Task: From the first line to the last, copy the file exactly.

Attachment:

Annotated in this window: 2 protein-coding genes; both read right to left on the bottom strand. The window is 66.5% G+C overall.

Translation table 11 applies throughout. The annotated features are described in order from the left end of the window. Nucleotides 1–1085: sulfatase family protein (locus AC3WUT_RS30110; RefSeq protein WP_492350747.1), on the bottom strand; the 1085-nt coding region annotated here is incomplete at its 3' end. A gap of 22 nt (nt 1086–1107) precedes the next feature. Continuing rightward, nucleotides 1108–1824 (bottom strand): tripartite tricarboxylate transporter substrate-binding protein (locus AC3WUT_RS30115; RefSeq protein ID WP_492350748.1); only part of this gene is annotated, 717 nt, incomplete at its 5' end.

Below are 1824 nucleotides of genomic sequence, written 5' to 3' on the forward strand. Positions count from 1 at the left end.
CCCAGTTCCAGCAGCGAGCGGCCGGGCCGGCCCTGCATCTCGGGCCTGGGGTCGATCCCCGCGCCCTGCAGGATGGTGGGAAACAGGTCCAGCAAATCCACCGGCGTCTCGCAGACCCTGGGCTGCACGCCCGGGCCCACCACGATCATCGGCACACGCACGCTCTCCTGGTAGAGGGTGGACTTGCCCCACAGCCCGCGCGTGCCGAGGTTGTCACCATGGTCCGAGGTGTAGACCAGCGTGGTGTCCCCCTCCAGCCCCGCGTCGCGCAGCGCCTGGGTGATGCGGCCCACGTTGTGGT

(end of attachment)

Annotated in this window: 2 protein-coding genes; both read right to left on the bottom strand. The window is 66.5% G+C overall.

Translation table 11 applies throughout. The annotated features are described in order from the left end of the window. Nucleotides 1–1085: sulfatase family protein (locus AC3WUT_RS30110; RefSeq protein WP_492350747.1), on the bottom strand; the 1085-nt coding region annotated here is incomplete at its 3' end. A gap of 22 nt (nt 1086–1107) precedes the next feature. Continuing rightward, nucleotides 1108–1824 (bottom strand): tripartite tricarboxylate transporter substrate-binding protein (locus AC3WUT_RS30115; RefSeq protein ID WP_492350748.1); only part of this gene is annotated, 717 nt, incomplete at its 5' end.

Below are 1824 nucleotides of genomic sequence, written 5' to 3' on the forward strand. Positions count from 1 at the left end.
CCCAGTTCCAGCAGCGAGCGGCCGGGCCGGCCCTGCATCTCGGGCCTGGGGTCGATCCCCGCGCCCTGCAGGATGGTGGGAAACAGGTCCAGCAAATCCACCGGCGTCTCGCAGACCCTGGGCTGCACGCCCGGGCCCACCACGATCATCGGCACACGCACGCTCTCCTGGTAGAGGGTGGACTTGCCCCACAGCCCGCGCGTGCCGAGGTTGTCACCATGGTCCGAGGTGTAGACCAGCGTGGTGTCCCCCTCCAGCCCCGCGTCGCGCAGCGCCTGGGTGATGCGGCCCACGTTGTGGT